Monday, June 24, 2013

Tirta Gangga rice terraces and water palace

Visited June 2013

Scene from the main highway just north of the Tirta Gangga water palace - click to expand image

Many say the real Bali is found in the rice growing areas. I'm a great fan of the scenery, quietness and rural culture of these areas. People told me the Tirta Gangga area is pretty good and having stayed at both Sideman further south and Belimbing in the western rice fields I put it down for a few days this latest Bali visit.

The area is in north east Bali. The nearest big town is Amlapura, the nearest tourist destinations are Candidasa and Amed.

You are looking at 80km/2hrs15mins give or take from the airport - less 15-20mins if starting in Kuta.

TIRTA GANGGA WATER PALACE.
This is a bigger attraction than the rice terraces - even on a rainy day we were amazed by the number of big coaches pulling in to unload visitors, mostly domestic - a lot looked to be from Java, plus the place seems to be a big attraction for Balinese school groups. There was a reasonable number of westerners although they tended to arrive with car and driver.

This is the first glimpse we got from the rainforest track as we walked down from our accommodation at Geria Semalung high on a ridge 15 minutes from the complex.


Further down most of the complex is in view. Apart from the numerous pools there are some lovely gardens and lots of stone statues etc. The place was built as a residence for a former Rajah of Karangesem, the province that takes up much of the north east of Bali.


Outside the gates a busy service area has lots of small stores selling fruit and touristy stuff plus quite a few restaurants, budget and better. Those westerners mid-shot are heading for the hotel inside the complex - google Tirtagangga Water Palace Villas. But it aint cheap (at least by Bali standards).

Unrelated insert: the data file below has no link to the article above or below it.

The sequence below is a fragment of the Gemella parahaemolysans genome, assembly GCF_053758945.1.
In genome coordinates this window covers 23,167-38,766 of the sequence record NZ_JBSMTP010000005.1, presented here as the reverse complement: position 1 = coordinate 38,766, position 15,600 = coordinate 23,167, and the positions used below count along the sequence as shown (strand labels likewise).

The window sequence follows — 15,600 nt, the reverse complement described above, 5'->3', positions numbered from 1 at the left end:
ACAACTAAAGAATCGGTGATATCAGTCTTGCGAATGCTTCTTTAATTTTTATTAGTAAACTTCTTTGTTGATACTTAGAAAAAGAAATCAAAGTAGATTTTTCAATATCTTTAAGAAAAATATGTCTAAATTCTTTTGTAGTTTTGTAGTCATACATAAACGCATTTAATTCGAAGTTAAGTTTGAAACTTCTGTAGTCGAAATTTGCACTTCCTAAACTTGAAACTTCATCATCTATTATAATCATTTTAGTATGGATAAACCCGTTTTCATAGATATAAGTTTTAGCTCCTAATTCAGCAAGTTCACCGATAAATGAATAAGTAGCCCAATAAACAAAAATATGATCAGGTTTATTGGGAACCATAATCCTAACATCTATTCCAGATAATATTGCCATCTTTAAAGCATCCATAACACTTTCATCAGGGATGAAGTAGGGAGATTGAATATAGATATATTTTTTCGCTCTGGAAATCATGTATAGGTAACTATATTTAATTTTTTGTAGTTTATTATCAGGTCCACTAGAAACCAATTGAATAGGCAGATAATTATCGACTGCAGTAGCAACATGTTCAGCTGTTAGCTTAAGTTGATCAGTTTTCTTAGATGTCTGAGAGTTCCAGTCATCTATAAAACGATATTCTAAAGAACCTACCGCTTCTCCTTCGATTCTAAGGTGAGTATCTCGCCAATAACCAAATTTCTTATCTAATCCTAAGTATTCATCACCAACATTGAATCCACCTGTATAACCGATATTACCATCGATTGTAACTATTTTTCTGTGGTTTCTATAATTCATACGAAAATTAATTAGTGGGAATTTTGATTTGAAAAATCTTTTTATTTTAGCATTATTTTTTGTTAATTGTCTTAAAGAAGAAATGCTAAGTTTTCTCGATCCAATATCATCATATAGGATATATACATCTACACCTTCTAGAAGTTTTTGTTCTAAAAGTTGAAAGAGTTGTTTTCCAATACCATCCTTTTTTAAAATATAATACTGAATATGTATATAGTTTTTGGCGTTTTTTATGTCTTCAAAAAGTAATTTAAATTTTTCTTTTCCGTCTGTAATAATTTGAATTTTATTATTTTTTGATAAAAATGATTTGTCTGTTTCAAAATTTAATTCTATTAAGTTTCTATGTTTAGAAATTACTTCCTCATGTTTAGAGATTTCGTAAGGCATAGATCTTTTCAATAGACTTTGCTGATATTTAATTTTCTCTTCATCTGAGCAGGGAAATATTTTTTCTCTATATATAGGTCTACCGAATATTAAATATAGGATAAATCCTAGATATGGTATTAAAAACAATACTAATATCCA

Unfortunately we lingered a bit long in the restaurant from which the previous shot was taken and by the time we entered the complex it had started to rain. This is the view immediately on entrance. Cost for westerners 10000rp - $us1 at the time.


The first pool from camera is the complex's swimming pool - entry was another 10k rp. A few brave souls were swimming but on account of the rain I gave it a miss. Apparently this pool is popular for local school kids to do their learn to swim activity.


Speaking of school kids, this group found good shelter from the rain.

GERIA SEMALUNG
We didn't exactly get off to a good start here - arriving to find our booking agent had cut ties - maybe not all that unusual except that Agoda had not given us any prior indication. This was complicated by the fact that Geria Semalung's manager was absent and the two guys there didn't have authority to access the internet or phone. So we had to hike down to one of the Tirta Gangga outside restaurants which had wifi.
That fixed (and I gotta say Agoda refunded our money immediately although overall they have gone down a step or five in my estimation), Geria Semalung turned out to be a very agreeable location.